An apparition rose out of the water. I recognized him and my heart tightened with longing and remembrance. “Laddie,” I whispered. “I thought…”
He glided across the water, the slight green glow around him obvious. He stopped on the beach and knelt by the urn, then laid his skeletal hand on mine.
Warmth flowed through my skin. Dead a hundred years, a thousand, even more, it wouldn’t matter because he was my Laddie, and I longed for him still. I appreciated the fact that my consort had never been the jealous type.
“Ill winds are blowing, Lady Luck,” he said. “Be careful.”
“I know,” I whispered and cupped the bones of his cheek. Had he any skin, my thumb might have brushed across his lip. “I don’t know what to do.”
“You’re falling into their trap. Don’t do it.” He stood.
I let my hand fall to my side. “Whose? The Titans? I took care of Iapetus and I’m keeping a close eye on them, but so far Par Impar is safe. The other Gods? Something isn’t right, but I can’t tell what.”
“Is Par Impar safe?” Laddie closed his skeletal hand. A flash of green light erupted from it like a strobe. He opened his hand and four small golden discs fell to the sand. “Use these. I fear if you don’t what might happen, lass.”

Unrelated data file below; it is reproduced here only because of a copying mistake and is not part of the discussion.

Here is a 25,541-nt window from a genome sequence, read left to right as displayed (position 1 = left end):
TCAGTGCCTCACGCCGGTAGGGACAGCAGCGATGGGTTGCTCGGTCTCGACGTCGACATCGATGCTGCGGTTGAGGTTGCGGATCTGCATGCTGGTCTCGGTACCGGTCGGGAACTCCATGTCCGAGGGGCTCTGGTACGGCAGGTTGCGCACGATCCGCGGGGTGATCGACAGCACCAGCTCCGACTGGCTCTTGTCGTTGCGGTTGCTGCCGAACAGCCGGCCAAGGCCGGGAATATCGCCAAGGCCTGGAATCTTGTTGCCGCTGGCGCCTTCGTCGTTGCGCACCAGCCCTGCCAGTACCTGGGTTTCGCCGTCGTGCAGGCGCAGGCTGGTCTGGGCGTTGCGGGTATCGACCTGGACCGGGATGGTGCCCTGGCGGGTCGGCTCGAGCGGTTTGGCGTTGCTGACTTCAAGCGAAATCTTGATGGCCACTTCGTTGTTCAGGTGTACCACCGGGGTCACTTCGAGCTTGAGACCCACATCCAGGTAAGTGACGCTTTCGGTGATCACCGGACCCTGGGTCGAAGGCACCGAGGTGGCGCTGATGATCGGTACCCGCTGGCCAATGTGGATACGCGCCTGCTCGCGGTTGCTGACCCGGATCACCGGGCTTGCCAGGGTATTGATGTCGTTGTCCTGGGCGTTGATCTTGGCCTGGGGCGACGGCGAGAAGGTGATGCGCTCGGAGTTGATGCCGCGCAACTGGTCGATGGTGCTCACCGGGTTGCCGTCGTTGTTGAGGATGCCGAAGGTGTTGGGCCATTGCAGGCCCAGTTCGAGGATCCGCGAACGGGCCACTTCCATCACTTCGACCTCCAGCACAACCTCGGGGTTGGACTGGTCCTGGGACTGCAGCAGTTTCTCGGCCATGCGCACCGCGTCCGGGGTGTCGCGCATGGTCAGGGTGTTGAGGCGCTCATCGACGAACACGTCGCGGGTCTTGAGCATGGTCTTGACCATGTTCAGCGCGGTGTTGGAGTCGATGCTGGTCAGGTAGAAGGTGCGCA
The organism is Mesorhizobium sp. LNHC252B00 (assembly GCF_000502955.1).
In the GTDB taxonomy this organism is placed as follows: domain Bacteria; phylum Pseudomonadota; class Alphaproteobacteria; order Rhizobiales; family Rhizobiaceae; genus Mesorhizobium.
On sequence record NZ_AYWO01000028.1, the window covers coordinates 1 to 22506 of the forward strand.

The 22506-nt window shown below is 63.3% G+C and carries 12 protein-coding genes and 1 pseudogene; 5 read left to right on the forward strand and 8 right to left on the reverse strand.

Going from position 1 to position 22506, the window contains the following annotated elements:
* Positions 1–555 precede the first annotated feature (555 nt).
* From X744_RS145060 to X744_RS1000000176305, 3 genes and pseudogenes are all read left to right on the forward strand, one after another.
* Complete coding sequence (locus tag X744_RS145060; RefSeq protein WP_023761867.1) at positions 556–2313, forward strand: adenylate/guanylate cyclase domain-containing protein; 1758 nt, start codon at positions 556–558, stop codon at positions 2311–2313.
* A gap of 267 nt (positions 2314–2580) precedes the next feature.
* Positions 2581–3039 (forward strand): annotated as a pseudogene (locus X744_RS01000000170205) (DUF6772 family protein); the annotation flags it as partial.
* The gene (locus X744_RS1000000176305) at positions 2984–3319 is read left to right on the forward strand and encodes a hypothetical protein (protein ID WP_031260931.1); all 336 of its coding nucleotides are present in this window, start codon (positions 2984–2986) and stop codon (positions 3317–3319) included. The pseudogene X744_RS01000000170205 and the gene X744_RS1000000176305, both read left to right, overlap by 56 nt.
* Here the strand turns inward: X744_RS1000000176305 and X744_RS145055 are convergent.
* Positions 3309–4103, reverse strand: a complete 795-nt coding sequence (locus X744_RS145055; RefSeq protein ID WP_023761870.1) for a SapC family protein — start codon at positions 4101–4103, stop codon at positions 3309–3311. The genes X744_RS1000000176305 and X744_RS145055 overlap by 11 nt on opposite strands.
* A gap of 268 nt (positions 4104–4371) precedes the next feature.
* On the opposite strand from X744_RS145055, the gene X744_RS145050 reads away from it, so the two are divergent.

The gold glittering in the sand sent chills down my spine. I knew what they were, had seen them a few times before, including around some shrines. I scooped them up in my hand. “Laddie, where did you get these?”
“The sea holds many treasures and I need to return. Be careful, Lady Luck. The daggers are already pointing at you.” Before I could reply, he walked backwards, disappearing into the sea once more.
I dropped to my knees in the soft sand, the sense of loss hitting me more powerfully than I’d expect. Laddie’d been dead for centuries, and yet, he came to me with a warning–why? And did this have anything to do with the delays on my ship? Minerva remained on vacation, though she reassured me she’d return, and I knew she was more than capable of taking over.